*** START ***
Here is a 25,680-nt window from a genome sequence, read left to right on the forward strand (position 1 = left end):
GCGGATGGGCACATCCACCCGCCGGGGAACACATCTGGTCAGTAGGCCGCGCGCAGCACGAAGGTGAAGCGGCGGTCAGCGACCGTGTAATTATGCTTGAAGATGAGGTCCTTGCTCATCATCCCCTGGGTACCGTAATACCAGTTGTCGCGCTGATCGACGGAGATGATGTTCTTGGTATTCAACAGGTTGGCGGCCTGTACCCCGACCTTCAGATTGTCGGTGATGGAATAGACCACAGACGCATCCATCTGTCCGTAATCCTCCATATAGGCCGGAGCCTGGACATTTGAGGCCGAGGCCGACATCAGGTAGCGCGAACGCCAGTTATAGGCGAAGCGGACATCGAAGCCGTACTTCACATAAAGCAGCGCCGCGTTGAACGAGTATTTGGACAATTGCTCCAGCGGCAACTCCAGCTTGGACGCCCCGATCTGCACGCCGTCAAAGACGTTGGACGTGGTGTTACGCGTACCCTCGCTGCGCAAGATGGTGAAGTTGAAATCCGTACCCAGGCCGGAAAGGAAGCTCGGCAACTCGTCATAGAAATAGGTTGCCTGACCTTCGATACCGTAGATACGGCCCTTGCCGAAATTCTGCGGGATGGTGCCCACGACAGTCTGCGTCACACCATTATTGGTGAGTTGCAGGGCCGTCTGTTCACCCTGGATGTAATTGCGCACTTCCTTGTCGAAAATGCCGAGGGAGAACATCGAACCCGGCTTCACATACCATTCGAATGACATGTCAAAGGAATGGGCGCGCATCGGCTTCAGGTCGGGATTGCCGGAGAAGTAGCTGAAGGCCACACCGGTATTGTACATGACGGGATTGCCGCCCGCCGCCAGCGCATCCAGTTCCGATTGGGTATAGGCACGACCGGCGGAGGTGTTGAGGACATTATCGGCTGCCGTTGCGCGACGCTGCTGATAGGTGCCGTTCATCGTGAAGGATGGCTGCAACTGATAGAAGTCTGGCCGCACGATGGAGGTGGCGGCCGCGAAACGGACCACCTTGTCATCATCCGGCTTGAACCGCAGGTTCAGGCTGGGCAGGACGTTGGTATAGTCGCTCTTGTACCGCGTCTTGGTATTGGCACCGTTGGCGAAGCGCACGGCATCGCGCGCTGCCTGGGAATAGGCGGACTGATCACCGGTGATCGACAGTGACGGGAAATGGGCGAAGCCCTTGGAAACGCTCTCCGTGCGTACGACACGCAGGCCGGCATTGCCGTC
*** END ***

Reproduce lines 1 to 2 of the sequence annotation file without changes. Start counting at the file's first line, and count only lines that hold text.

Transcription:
Here is a 25,680-nt window from a genome sequence, read left to right on the forward strand (position 1 = left end):
GCGGATGGGCACATCCACCCGCCGGGGAACACATCTGGTCAGTAGGCCGCGCGCAGCACGAAGGTGAAGCGGCGGTCAGCGACCGTGTAATTATGCTTGAAGATGAGGTCCTTGCTCATCATCCCCTGGGTACCGTAATACCAGTTGTCGCGCTGATCGACGGAGATGATGTTCTTGGTATTCAACAGGTTGGCGGCCTGTACCCCGACCTTCAGATTGTCGGTGATGGAATAGACCACAGACGCATCCATCTGTCCGTAATCCTCCATATAGGCCGGAGCCTGGACATTTGAGGCCGAGGCCGACATCAGGTAGCGCGAACGCCAGTTATAGGCGAAGCGGACATCGAAGCCGTACTTCACATAAAGCAGCGCCGCGTTGAACGAGTATTTGGACAATTGCTCCAGCGGCAACTCCAGCTTGGACGCCCCGATCTGCACGCCGTCAAAGACGTTGGACGTGGTGTTACGCGTACCCTCGCTGCGCAAGATGGTGAAGTTGAAATCCGTACCCAGGCCGGAAAGGAAGCTCGGCAACTCGTCATAGAAATAGGTTGCCTGACCTTCGATACCGTAGATACGGCCCTTGCCGAAATTCTGCGGGATGGTGCCCACGACAGTCTGCGTCACACCATTATTGGTGAGTTGCAGGGCCGTCTGTTCACCCTGGATGTAATTGCGCACTTCCTTGTCGAAAATGCCGAGGGAGAACATCGAACCCGGCTTCACATACCATTCGAATGACATGTCAAAGGAATGGGCGCGCATCGGCTTCAGGTCGGGATTGCCGGAGAAGTAGCTGAAGGCCACACCGGTATTGTACATGACGGGATTGCCGCCCGCCGCCAGCGCATCCAGTTCCGATTGGGTATAGGCACGACCGGCGGAGGTGTTGAGGACATTATCGGCTGCCGTTGCGCGACGCTGCTGATAGGTGCCGTTCATCGTGAAGGATGGCTGCAACTGATAGAAGTCTGGCCGCACGATGGAGGTGGCGGCCGCGAAACGGACCACCTTGTCATCATCCGGCTTGAACCGCAGGTTCAGGCTGGGCAGGACGTTGGTATAGTCGCTCTTGTACCGCGTCTTGGTATTGGCACCGTTGGCGAAGCGCACGGCATCGCGCGCTGCCTGGGAATAGGCGGACTGATCACCGGTGATCGACAGTGACGGGAAATGGGCGAAGCCCTTGGAAACGCTCTCCGTGCGTACGACACGCAGGCCGGCATTGCCGTC